Posey and Tonetta are now familiar with our car. When they hear our wheels pulling up the dusty road, they come trotting out, swollen udders swaying between their legs.
Our friend purchased these two dairy goats when she learned that her young son is allergic to cow milk. The make-up of goat milk makes it much easier to digest.
Goats who are lactating must be milked twice daily, every day, or they will stop producing. Brad and I asked if we could perhaps ease our friend's burden by milking twice weekly, which we have done for the last half of the summer.
It was awkward and time-consuming at first, as we struggled to master the technique of getting the most output from each squeeze. The goats, for their part, tested us more than once, stomping a hoof into half-full pails, rendering it useless except as pig food.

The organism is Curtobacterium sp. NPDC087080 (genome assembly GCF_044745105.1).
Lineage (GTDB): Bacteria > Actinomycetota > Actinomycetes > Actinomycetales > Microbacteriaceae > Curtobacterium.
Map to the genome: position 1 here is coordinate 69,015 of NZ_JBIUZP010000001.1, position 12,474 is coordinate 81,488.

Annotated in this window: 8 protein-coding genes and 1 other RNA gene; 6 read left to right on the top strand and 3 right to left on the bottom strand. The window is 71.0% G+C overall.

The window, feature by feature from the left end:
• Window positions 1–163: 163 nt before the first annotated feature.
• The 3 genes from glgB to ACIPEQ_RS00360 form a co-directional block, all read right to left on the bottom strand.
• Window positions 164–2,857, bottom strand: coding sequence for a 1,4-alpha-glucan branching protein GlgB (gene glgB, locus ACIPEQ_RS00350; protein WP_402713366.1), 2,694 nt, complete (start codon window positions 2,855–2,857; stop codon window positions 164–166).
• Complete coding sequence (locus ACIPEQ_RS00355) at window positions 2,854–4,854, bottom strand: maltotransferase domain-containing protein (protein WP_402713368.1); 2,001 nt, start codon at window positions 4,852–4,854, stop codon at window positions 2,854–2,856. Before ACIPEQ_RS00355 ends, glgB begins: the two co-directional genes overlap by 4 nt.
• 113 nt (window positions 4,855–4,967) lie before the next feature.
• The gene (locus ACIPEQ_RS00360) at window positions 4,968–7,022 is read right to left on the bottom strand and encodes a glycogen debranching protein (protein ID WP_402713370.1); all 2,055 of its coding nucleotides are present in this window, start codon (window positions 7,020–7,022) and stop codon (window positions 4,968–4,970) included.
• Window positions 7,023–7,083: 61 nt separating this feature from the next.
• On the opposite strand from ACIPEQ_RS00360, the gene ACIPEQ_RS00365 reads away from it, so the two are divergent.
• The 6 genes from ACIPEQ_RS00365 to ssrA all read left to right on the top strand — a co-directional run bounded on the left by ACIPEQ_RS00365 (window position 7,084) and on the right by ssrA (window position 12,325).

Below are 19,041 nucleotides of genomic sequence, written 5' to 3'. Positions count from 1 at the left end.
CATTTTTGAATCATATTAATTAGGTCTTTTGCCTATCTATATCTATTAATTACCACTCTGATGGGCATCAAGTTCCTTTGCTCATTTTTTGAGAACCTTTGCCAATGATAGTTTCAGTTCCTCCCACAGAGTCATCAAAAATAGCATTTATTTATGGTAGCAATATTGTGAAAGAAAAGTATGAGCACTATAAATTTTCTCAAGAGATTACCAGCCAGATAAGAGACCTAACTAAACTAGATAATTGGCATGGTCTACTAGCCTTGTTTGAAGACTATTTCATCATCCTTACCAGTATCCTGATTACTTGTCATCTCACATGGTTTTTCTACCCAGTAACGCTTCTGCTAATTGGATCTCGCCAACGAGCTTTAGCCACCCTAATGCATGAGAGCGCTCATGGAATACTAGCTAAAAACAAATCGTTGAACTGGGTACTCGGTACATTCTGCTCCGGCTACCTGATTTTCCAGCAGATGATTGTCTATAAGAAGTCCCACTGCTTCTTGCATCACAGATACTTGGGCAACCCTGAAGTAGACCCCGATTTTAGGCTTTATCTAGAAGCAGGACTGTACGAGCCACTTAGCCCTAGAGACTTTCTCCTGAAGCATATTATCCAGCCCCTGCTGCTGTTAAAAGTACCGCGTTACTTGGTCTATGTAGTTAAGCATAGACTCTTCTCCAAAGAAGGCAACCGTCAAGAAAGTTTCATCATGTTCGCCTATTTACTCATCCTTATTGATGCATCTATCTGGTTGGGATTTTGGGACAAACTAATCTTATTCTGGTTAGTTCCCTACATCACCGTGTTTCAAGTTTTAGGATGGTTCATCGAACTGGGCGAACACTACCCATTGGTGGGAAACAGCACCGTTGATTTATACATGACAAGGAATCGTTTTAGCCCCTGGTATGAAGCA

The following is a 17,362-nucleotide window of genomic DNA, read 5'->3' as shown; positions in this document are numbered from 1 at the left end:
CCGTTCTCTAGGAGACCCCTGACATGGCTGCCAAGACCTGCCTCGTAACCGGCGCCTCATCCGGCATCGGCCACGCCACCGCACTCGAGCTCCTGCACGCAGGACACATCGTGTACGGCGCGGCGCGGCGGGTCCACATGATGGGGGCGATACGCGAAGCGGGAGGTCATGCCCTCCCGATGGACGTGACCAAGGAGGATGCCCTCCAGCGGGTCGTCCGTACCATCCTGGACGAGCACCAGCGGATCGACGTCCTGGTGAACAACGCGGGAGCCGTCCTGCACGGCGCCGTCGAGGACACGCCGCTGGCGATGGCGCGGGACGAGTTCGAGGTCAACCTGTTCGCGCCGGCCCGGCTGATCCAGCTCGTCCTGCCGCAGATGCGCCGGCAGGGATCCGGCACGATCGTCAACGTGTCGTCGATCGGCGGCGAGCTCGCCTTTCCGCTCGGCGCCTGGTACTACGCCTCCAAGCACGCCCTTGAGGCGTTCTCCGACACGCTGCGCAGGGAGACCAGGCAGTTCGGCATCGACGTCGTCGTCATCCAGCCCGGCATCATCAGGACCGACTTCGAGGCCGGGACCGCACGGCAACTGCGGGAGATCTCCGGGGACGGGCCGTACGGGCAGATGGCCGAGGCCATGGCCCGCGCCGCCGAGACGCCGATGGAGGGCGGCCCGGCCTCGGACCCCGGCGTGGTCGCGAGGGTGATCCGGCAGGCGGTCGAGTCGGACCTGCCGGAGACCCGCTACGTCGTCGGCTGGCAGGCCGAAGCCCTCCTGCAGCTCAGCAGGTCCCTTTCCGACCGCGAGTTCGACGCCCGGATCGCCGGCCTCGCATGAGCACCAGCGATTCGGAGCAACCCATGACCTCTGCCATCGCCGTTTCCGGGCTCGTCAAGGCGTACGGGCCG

"If you want to make love to a goat, brush it," our friend advised. So I groom Posey as Brad milks Tonetta and she narrows her eyes, tilts her head, and leans her warm body into my leg. I now know what a blissed out goat looks like--something I never imagined I would have the ability to recognize.
These leg-leans and morning milking have been the joy of my summer. I feel like a kid that has taken the step from the petting zoo onto the farm. I have taken such pride in the simple practice of milking twice weekly. It is a small step towards our future.